The first Jewish society to operate at the University of Toronto was the Menorah Society. Founded in 1917, it was disbanded in 1944 due to lack of interest. In 1944, a second Jewish society appeared: the Jewish Student Fellowship. Two years later, in 1946, the fellowship transformed into the University of Toronto B’nai Brith Hillel Foundation. By this time, there were approximately one thousand Jewish undergraduate students studying at the university.
The first Hillel was established at the University of Illinois by Rabbi Benjamin Frankel in 1923. Himself a recent graduate of rabbinic school, Rabbi Frankel accepted a part-time pulpit in Champaign, Illinois, with the proviso he was able to work with postsecondary students. The movement soon spread to other universities, and by the middle of the twentieth century it was established in Canada.
The first half of the twentieth century was not an easy time to be Jewish on campus. Antisemitism was commonplace, and things were even more challenging for Jewish students looking to enter medical school. In Toronto, as in many other cities, a quota system was put in place with the intention of limiting the number of Jewish students in each cohort. In this sometimes-hostile environment, Hillel served to support Jewish students spiritually even as it prepared them for life after university.
Even in these times, however, things were not always serious. Already in the early years, Hillel offered a variety of fun and engaging programs, such as art performances, dances, and courses in Jewish literature. It also held Shabbat services for Jewish students, who might otherwise have been unable to honour the Sabbath with their fellow Jews. In addition, Hillel edited a literary magazine and a bulletin. It also maintained a number of committees that oversaw religious and cultural matters.
Hillel was not limited to the University of Toronto. In 1948, an Inter-Hillel Conference was set up, with Queen’s University, McGill University, and the University of Toronto taking turns hosting the conference. This conference allowed Jewish students from Ontario and Quebec to meet and discuss common interests.
In 1950, Hillel UofT, as it is now called, acquired a house at 186 St. George Street. The house was named Hillel House and dedicated on 21 January 1951. Unfortunately, the house was destroyed in a fire in December 1977. That same decade saw a decline in Hillel’s numbers, with only a minority of Jewish students choosing to affiliate with Hillel. (In 1974, of approximately 3,000 Jewish students, only four hundred were registered members.) Despite this dip, Hillel continued to offer a variety of programs, including retreats, a music club, a coffeehouse, a film series, and an annual Purim bash. By the end of the decade, the trend of decline was reversed. In 2004, Hillel UofT opened its new home: the Wolfond Centre for Jewish Campus Life. The Wolfond Centre is located at the corner of Harbord and Huron Streets and occupies 10,000 square feet.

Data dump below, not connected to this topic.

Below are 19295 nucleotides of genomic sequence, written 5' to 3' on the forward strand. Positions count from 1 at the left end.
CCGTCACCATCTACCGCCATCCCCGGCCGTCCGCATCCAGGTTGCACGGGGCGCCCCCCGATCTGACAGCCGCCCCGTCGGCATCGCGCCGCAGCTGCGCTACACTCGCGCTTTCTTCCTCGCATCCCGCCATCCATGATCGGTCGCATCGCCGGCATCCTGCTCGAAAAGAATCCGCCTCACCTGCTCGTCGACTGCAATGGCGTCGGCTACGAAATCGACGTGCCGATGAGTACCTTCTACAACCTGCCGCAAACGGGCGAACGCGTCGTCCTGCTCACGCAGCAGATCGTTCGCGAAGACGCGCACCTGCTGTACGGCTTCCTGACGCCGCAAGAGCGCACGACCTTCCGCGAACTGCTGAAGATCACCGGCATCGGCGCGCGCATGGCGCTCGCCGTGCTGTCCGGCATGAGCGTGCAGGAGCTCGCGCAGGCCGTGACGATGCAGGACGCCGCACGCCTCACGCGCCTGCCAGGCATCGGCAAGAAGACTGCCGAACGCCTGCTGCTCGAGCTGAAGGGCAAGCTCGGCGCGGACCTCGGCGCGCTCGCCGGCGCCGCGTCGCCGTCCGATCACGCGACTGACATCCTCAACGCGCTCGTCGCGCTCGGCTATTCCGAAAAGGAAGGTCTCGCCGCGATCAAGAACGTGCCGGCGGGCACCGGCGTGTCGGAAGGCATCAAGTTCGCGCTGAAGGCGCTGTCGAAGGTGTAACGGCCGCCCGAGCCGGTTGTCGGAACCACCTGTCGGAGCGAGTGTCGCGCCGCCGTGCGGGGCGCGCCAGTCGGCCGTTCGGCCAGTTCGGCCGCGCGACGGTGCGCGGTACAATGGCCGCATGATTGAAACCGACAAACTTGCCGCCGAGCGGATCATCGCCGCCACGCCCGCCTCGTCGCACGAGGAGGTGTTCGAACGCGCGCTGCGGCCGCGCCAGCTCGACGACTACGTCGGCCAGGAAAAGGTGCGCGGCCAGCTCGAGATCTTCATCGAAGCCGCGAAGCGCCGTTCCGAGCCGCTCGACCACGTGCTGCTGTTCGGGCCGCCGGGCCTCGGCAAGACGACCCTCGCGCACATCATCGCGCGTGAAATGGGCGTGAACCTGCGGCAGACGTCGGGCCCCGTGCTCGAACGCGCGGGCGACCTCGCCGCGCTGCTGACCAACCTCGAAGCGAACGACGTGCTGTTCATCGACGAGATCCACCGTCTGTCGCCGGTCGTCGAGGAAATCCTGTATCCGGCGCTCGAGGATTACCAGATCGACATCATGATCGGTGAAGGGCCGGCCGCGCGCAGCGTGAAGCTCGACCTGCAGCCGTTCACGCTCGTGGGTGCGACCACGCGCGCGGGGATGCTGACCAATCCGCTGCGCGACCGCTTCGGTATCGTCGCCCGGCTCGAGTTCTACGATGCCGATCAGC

Today, Hillel Ontario serves a combined student population of over 13,000 on nine universities. With many Jewish students today uncomfortable asserting their identity in the classroom, Hillel will continue to play an important role in providing safe spaces on campus for them to do so.
Historically, universities have been sites of both antisemitic discrimination and Jewish accomplishment. Nowhere are both aspects of the university experience better documented than in the records of Hillel, the best-known Jewish organization on college and university campuses. The Ontario Jewish Archives is pleased to have among its holdings almost four metres worth of records documenting along other Hillels in Ontario, such as the Hillel at Queen’s University. The photographs, event materials, and other records document the cultural and religious lives of Jewish students on campus over a period of decades.